His first job in the Philippines was with Unilever where he served as a brand manager for major consumer goods.  He moved to New York in 2006 to pursue a Master’s degree in business.

Nothing in his educational background had a direct bearing on skills development towards a career in filmmaking, but the guy has always been interested in filmmaking.  His teenage years were filled with hours spent in cinemas and reveries on filmmaking.  At the age of 28, his dream finally came true, and his first ever film project had its world premiere in competition at the prestigious Locarno Film Festival in Switzerland, where only two other Filipino films had previously competed in its 64-year history.

Living Legends Fides Cuyugan Asensio and Rustica Carpio laud “Aparisyon”

Veteran theater performer Fides Cuyugan Asensio flew halfway across the globe to briefly work in the woodlands of Rizal Province before rolling cameras for Aparisyon because she believe that the film has a very good chance of winning local and international awards, both for its direction and the film itself.

In an interview after the shoot, Fides shared how she marveled at the film’s uniqueness of treatment and the social significance of its plot. No one but her has described in-depth the substance and social significance of “Aparisyon” in which she was cast as Mother Superior.

“Society no matter how confined cannot be permanently controlled by a single set of rules and individuals and that there must be change in whatever forms. When in the natural order of the things, a group of rational sentient individuals is disturbed as when a rigid set of rules is imposed on the group or on a society by a single individual, or as in the film itself, by the Mother Superior, there will at some point bound to be a breakdown.” In more specific terms, she explained: “The film portraying life behind seemingly impenetrable walls of a contemplative order of nuns eventually showed how vulnerable it is to unseen and unexpected forces within and outside the walls.”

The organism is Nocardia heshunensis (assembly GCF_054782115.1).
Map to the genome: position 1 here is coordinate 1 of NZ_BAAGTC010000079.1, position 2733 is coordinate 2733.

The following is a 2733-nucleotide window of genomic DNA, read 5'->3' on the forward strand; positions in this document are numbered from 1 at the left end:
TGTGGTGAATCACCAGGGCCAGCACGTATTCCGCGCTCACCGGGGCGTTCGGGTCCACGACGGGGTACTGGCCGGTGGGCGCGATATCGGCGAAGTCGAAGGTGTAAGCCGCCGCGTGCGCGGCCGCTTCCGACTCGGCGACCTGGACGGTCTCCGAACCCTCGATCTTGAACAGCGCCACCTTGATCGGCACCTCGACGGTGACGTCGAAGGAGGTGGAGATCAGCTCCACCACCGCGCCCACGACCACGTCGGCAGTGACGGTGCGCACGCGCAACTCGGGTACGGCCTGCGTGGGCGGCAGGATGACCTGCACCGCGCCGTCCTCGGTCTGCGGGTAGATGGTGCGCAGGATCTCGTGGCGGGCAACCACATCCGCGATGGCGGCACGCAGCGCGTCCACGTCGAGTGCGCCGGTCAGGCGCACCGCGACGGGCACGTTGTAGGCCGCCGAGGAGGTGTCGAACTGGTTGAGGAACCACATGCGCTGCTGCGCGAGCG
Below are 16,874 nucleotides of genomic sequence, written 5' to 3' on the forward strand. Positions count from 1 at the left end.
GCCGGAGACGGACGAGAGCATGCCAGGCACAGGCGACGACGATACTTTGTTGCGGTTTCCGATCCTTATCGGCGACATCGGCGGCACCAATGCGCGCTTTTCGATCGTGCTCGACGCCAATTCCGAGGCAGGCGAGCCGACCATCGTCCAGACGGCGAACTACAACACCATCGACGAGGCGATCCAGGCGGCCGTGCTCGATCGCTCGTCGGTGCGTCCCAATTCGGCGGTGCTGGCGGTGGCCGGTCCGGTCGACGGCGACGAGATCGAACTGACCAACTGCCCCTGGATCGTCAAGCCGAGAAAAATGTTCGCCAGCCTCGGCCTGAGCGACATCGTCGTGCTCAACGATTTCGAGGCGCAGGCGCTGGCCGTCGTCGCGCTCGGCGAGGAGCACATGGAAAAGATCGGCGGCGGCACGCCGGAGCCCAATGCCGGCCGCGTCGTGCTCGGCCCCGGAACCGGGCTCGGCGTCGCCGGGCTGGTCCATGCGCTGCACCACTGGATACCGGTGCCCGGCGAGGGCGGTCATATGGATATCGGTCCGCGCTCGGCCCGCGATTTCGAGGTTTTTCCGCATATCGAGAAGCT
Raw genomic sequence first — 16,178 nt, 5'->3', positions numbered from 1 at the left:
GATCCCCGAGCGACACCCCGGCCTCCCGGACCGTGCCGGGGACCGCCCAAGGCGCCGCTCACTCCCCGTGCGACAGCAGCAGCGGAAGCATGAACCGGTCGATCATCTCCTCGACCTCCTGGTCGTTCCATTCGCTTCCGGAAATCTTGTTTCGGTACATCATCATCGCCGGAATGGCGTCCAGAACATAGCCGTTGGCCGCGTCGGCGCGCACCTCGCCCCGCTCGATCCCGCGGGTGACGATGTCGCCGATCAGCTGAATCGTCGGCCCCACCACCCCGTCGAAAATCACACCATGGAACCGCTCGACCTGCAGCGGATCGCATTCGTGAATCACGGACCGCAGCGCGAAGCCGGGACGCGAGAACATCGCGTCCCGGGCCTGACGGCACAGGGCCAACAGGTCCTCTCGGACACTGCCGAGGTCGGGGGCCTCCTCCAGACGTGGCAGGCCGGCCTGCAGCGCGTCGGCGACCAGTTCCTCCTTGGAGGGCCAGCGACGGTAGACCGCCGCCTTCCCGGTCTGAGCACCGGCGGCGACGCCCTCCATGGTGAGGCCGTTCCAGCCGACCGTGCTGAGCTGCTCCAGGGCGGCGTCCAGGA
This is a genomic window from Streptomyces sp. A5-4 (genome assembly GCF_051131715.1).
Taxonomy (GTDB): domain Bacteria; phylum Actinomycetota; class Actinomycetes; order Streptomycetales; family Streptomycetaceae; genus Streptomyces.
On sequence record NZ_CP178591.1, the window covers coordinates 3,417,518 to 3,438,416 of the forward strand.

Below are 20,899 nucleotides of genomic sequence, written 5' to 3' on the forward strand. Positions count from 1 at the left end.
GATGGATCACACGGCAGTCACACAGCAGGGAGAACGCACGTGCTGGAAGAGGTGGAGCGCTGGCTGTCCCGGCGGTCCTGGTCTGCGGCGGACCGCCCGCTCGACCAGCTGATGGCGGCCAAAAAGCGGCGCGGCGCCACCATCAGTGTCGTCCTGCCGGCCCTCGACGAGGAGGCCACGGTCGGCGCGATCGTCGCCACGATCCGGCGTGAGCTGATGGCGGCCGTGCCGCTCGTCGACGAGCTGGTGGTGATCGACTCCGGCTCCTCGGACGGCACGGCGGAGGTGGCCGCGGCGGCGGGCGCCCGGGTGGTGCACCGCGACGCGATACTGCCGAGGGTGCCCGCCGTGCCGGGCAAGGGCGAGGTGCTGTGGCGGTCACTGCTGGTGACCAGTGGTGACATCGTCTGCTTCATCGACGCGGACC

The legendary musical genius expressed poignant feelings about the film.  She added,

“The highpoint of the film for me is the burning of the newspaper and magazine articles about Martial Law in the Philippines–as if by this act the effect on the lives of the Mother Superior’s beloved nuns (including hers) could be erased.  Symbolically, she is trying to rebuild the walls that have come crashing down as one by one the nuns, like dominoes, fall prey to the evils outside the walls, their anguished silent cries unheard.”